Lord Henry Somerset

On the run

Deirdre Pirro
April 3, 2014

Over the centuries, Florence has been the home to many wealthy and illustrious expatriates. But it has also been the home to some disputable foreign rogues and fugitives from the law. Between 1879 and 1932, one such ‘wanted’ man sought refuge there. His name was Lord Henry Somerset, a British conservative politician, songwriter and former Comptroller of Queen Victoria’s Household under Benjamin Disraeli’s government from 1874 until 1879.

 

Of noble lineage—he was the second son of Henry Charles FitzRoy Somerset, 8th Duke of Beaufort, and his wife, Lady Georgiana Charlotte Curzon—Henry Richard Charles Somerset was born in Kingstown County, Galway (Ireland) on December 7, 1849. Like his father, he entered politics and served as a member of parliament for Monmouthshire, in the son’s case, from 1871 to 1880. Along with being made responsible for the sovereign’s household, he also held office as deputy lieutenant of Monmouthshire and served as a privy councillor and justice of the peace for both Herefordshire and Monmouthshire.

 

On February 6, 1872, Somerset married a wealthy aristocrat, Lady Isabella Caroline Somers-Cocks (1851–1921) at St. George’s church in Hanover Square, London. Initially happy together, in May 1874, the couple had a son, Henry Charles Somers Augustus, but their happiness was dashed when Isabella discovered her husband in bed with Henry Smith, a 17-year-old he had known since the boy was age seven. Instead of turning a blind eye, as wives of her social standing were at that time expected to do, instigated by her overbearing mother, she caused a huge scandal by separating from her husband (as her religious beliefs did not allow her to divorce him) and by suing him for custody of their son, thus making his sexual inclinations public knowledge. Although she won the court case in 1878, by then she had been blacklisted by society. Forced to retreat to the country, she dedicated her life to charity work and went on to become an important leader of Britain’s temperance movement and a champion of women’s rights.

 

Somerset’s plight was far more serious. In 1533, sodomy was criminalized in England and carried the penalty of death. In 1861, the punishment was, however, reduced to life imprisonment under the Offences against the Person Act. With the probability of a long prison sentence looming, in 1879, Somerset resigned his royal appointment and fled to Florence, where he set up house in via Guido Monaco. There he began writing languid but popular songs, including Songs of Adieu (1889) and A Song of Sleep (1903). In 1889, asked to review the Songs of Adieu in the Pall Mall Gazette, Oscar Wilde quipped that the author ‘has nothing to say and says it.’ Nonetheless, Somerset impressed Wilde sufficiently that he modelled the character of Lord Henry after him in The Picture of Dorian Gray, his only novel.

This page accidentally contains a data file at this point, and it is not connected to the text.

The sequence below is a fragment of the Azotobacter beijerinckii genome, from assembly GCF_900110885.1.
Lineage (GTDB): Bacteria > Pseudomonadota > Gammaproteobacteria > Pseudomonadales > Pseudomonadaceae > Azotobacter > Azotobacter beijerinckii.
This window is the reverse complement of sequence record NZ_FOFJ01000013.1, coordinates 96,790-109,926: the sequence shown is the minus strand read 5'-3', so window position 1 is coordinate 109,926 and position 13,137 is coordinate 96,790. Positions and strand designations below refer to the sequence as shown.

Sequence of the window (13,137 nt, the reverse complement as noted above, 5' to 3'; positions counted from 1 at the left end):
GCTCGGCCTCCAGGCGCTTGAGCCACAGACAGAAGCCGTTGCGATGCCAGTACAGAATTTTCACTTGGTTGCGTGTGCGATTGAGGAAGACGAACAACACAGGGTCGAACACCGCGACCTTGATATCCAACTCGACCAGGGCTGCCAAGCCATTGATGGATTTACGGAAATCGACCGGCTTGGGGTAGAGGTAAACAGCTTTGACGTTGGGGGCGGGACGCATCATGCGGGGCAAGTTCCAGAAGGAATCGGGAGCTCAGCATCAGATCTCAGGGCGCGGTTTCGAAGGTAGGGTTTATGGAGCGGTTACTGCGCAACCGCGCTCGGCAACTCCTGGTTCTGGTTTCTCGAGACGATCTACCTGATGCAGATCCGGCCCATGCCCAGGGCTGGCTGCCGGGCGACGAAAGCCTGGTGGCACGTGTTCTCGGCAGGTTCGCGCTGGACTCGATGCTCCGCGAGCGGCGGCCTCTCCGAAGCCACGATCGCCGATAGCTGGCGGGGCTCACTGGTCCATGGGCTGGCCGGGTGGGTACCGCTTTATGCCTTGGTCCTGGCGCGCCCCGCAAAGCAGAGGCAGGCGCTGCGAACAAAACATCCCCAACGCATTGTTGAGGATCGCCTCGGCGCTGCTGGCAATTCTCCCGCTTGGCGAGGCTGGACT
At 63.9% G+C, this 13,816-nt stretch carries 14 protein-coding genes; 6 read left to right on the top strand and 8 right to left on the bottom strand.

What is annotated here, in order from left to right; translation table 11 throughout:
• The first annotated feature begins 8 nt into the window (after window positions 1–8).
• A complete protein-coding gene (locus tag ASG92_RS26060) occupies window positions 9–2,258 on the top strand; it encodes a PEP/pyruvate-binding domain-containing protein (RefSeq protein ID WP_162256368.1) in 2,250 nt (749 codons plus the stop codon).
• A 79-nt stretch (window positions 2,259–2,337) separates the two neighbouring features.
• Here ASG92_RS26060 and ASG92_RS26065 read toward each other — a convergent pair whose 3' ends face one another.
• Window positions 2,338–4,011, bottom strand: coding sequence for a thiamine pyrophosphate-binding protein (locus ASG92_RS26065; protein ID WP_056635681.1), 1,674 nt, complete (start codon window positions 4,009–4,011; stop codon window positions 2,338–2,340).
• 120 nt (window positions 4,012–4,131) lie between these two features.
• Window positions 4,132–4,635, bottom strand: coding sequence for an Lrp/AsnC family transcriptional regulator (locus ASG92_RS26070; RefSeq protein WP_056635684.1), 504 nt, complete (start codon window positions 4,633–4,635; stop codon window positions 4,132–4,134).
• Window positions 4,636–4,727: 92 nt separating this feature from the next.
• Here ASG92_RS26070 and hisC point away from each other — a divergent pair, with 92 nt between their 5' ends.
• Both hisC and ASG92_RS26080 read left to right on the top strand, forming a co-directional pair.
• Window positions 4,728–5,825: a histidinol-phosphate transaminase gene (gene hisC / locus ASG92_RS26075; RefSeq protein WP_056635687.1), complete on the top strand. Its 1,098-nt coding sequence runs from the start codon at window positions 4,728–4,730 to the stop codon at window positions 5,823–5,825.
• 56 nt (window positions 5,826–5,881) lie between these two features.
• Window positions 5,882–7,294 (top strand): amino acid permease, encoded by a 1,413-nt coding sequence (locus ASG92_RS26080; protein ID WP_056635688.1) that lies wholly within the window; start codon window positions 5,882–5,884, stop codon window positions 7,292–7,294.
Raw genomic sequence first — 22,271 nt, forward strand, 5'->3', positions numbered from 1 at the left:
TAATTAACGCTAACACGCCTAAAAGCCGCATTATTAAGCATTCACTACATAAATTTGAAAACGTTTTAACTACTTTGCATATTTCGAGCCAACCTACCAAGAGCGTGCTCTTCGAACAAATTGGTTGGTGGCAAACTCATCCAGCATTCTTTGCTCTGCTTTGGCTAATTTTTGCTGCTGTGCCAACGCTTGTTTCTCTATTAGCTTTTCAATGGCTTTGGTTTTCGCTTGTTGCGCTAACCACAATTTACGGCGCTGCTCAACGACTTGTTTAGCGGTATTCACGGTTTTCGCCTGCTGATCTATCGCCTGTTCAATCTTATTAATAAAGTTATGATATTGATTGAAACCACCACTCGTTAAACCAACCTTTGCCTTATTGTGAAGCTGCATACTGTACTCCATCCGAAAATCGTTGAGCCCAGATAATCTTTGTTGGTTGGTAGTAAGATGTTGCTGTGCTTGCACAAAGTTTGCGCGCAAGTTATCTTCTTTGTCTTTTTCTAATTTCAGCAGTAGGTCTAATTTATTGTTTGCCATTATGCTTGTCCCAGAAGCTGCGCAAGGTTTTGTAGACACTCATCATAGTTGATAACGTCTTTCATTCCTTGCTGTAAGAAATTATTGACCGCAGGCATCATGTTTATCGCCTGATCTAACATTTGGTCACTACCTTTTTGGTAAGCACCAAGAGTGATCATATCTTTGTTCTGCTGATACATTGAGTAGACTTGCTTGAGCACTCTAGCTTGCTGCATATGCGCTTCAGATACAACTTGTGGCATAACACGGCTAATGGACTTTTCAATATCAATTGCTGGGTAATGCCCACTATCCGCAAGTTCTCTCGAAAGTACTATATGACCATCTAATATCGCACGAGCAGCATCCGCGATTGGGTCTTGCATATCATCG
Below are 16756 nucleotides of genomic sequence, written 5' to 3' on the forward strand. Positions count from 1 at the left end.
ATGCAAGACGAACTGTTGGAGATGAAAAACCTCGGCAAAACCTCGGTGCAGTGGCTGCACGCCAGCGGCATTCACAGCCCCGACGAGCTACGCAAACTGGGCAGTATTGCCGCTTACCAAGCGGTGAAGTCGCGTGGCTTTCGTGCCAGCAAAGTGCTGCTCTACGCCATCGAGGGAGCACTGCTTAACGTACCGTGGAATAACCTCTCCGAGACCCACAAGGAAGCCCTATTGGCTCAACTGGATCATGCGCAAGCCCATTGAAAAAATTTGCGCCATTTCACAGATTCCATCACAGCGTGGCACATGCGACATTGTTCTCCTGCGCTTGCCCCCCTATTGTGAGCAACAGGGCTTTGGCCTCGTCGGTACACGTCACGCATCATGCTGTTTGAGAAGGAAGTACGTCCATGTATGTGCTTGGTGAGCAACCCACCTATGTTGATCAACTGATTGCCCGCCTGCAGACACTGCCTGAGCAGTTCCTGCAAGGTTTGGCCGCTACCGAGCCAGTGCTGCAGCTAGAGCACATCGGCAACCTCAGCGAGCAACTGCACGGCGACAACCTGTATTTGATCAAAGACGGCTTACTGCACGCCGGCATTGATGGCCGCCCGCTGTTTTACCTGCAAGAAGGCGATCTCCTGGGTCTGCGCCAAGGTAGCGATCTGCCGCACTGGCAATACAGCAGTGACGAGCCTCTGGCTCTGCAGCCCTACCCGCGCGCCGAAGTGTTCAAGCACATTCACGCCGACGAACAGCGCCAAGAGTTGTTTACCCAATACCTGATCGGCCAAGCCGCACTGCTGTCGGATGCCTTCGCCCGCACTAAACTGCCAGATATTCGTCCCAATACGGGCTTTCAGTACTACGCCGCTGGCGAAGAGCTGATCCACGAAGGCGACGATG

In 1902, wishing to be present at the coronation of Edward VII, Somerset returned to England. This proved foolhardy for two reasons. Firstly, in 1885, Henry du Pre Labouchère, the eccentric and (surprisingly) radical parliamentarian of Huguenot origin had proposed an amendment, known as the Labouchère amendment, to a bill reforming the 1861 sexual offences law. The amendment extended punishment to any homosexual act between men (but not women), vaguely defined as ‘gross indecency,’ making prosecution easier and, therefore, much more frequent. Over the years, it would claim many illustrious victims, among them were Oscar Wilde, who in May 1895 was sentenced to two years' hard labour under its provisions; and, nearly six decades later, mathematician and computer pioneer Alan Turing, who accepted chemical castration to avoid jail and soon thereafter committed suicide. In fact, it was only in 2003 that the new Sexual Offences Act finally repealed the law’s last, lingering vestiges.

 

Somerset’s second imprudence was that he failed to reckon with the extent of his mother-in-law’s rancour. As soon as he set foot on English soil, she unleashed the hounds on him (in the shape of a private detective) and pressured Scotland Yard to arrest him. Once again, he had to hotfoot it back to Florence, where he died on October 10, 1932, at the age of 82.

 

Fact often being stranger than fiction, in 1903, disillusioned with the progress of his own political career, Henry Labouchère retired in Florence. This leads one to speculate whether the paths of our two Henrys ever crossed there, perhaps whilst sipping tea at Doney or buying shaving soap at Henry Roberts’ pharmacy. We will never know. But what we do know is that Labouchère and his wife, actress Henrietta Hodson, lived at Villa Cristina, the home they bought near Florence. She died in 1910 and he, two years later. Both are buried at the cemetery of San Miniato al Monte. In his will, Labouchère left his considerable fortune of £522,306 (then equivalent to about 4 million US dollars) to Dora, the couple’s only daughter. Their villa is now the home to the Engineering Faculty of the University of Florence.

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